A cup of coffee please.I can't tell you how many faux pas there were on both sides when I first came to the US. My first thoughts on 'cream' in coffee, were not pleasant, not having more info at that time. Ask for cream in Australia and that's what you will get. The American equivalent I've since found out, is referred to here by its full name, 'heavy whipping cream.' Possibly to avoid the previous scenario.
cream? um, no thanks (cream, what! CREAM in coffee *gag*)
do you have milk?
ahh, yes, if you do.
2%? (Is that regular milk? 2???...)
Do you have just regular milk? (what do I say here, this is new, regular milk??...what do I call it? aaahrrgg)
no, plain milk?
...She means whole milk.... (2% is regular milk --)
Ooooh. 2% is fine, thanks.
Then I found out about half and half. So the conversation took a twist.
Just coffee pleaseWelcome to Helen's Australian-American Dictionary of Terms:
Half and half? um, no just cream is fine thanks
Oh. What? so then what is half and half.
Exactly half of what?
So half and half is cream?
So why do they call it cream if its half and half?
So what do ya'll (we were living in Kentucky, I could say y'all) call cream then?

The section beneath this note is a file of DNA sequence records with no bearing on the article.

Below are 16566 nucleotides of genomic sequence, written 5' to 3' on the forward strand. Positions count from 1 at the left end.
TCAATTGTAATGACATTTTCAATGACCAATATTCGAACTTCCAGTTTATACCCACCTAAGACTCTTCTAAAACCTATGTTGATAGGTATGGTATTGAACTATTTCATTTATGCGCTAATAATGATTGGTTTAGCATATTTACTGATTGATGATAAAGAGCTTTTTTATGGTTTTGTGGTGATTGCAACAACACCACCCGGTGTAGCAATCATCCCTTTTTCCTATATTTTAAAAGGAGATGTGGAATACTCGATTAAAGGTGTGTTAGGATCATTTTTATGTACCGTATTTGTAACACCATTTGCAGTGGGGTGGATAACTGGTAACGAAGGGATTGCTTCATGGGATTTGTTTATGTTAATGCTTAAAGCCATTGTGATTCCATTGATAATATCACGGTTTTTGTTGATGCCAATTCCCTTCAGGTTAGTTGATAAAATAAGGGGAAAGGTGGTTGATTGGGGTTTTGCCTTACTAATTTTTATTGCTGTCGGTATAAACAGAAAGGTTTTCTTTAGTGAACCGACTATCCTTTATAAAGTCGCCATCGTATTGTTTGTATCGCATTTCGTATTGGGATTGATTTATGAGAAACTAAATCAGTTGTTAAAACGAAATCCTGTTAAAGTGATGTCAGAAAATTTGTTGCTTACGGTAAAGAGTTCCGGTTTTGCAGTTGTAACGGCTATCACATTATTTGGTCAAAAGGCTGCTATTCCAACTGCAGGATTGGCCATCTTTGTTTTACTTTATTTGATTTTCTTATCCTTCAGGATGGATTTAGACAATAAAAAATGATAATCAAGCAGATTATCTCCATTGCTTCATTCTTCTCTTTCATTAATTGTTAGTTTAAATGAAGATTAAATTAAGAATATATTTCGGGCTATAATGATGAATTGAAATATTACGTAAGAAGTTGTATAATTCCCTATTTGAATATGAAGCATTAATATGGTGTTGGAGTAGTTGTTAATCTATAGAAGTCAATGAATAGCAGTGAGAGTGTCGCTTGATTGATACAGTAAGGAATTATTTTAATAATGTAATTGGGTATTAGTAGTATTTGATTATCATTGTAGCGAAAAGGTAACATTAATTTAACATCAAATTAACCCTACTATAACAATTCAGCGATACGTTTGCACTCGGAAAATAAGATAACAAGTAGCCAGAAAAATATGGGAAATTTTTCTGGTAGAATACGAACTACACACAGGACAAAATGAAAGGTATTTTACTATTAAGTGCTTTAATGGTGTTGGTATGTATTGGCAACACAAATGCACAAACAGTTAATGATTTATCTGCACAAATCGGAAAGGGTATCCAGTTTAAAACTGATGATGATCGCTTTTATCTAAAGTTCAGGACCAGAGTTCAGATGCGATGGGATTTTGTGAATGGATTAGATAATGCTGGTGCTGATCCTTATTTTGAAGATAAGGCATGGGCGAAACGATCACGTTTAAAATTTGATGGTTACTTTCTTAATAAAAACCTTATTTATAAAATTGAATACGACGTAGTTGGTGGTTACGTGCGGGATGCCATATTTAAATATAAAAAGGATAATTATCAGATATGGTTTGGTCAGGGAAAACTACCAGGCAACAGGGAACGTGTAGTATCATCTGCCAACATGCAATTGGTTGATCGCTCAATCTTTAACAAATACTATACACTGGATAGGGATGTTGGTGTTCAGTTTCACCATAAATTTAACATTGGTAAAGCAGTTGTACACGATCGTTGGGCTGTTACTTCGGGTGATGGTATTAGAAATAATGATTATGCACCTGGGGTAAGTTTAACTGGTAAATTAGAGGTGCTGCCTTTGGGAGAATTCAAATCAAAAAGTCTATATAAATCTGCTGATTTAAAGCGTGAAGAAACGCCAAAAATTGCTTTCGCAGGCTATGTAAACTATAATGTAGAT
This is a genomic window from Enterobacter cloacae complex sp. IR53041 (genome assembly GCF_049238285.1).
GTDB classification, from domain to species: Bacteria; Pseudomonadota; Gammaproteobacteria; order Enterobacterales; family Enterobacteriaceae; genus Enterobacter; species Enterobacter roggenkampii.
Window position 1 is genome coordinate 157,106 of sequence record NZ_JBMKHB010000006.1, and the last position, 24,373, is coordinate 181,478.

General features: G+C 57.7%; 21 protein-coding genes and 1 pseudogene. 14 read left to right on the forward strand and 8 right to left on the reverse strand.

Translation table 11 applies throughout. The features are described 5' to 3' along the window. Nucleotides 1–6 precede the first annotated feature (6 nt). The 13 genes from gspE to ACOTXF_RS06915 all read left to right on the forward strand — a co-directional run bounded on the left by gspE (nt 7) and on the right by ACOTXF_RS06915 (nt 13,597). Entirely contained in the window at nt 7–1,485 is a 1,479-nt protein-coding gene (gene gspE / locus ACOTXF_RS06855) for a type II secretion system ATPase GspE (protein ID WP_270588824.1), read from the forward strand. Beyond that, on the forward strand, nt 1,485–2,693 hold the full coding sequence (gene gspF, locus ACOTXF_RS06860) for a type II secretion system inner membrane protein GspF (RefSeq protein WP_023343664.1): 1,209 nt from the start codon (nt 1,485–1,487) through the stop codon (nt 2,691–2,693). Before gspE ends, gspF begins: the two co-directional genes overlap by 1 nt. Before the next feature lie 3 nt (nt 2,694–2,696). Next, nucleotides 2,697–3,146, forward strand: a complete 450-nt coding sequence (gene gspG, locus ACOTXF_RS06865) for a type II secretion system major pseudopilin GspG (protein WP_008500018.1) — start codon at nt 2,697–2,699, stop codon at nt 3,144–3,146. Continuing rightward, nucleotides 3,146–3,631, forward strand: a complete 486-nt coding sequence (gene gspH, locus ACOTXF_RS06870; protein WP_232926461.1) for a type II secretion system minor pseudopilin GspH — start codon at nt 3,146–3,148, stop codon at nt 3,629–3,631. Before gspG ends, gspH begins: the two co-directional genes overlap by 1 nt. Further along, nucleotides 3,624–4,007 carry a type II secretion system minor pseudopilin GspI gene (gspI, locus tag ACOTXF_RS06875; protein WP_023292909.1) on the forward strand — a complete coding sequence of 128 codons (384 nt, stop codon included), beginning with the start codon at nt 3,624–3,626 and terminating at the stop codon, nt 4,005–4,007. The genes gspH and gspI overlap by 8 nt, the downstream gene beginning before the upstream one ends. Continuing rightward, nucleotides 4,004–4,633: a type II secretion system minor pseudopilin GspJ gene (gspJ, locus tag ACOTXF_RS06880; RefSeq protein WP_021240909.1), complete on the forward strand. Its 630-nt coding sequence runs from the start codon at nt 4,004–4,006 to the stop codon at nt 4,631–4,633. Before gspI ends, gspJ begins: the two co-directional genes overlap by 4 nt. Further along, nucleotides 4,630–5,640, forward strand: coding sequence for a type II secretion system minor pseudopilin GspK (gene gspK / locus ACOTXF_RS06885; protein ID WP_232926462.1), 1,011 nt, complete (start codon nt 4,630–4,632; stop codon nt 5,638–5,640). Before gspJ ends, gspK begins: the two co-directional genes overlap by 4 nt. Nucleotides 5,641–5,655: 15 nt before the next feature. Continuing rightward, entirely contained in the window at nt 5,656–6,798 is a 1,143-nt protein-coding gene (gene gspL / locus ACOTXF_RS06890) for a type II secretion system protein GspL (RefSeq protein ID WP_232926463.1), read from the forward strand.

cream? And you distinguish that between cream and cream and half and half how?
But tea is different. Tea is tea, but tea is a cup of tea. See what I'm saying? (He didn't see what I was saying)
Tea: Tea in Australia is generally referred to as 'dinner' or 'supper' in the US.
-But Tea can also refer to a cup of tea (usually with milk and sugar, depending on how you like it)
-or it can be referred to as morning tea, which would be a mid morning snack, which everyone generally takes at work and school.
And this is where it can get interesting.
Welcome to Helen's American-Australian-British Dictionary of Terms:
-Half and half is half whole milk and half cream.
Or it can be half 2% milk and half cream, that is, heavy whipping cream.
-Apparently this is also known as 'single cream' in Britain.
ahh.. i'll take your word for it. I have never really heard the expression 'single cream' either.
-But apparently, single cream as apposed to 'double cream'
They have double cream in Britain? I have no idea really. I am lost to both, but I am assuming that double cream may be heavy whipping cream, or simply cream, in Australia...
See how this can go?
It was a very confusing time in my life.
Culturally speaking, my Aussie-American girls are half peanut butter and jelly, and half Vegemite. I should explain that I suppose. One is obviously an American thing, as much as Cherry pie and Cracker Jack. The other is an incredibly tasty and extremely healthy alternative, a national icon (well, I am out of stock right now, I feel I need to make up for lost time) So in order to win favor for our own sides, that being the USA or AUS, we naturally tried to win the girls over with one food item, or the fabulous other.
They won't go near either of them.
Great ambassadors we are.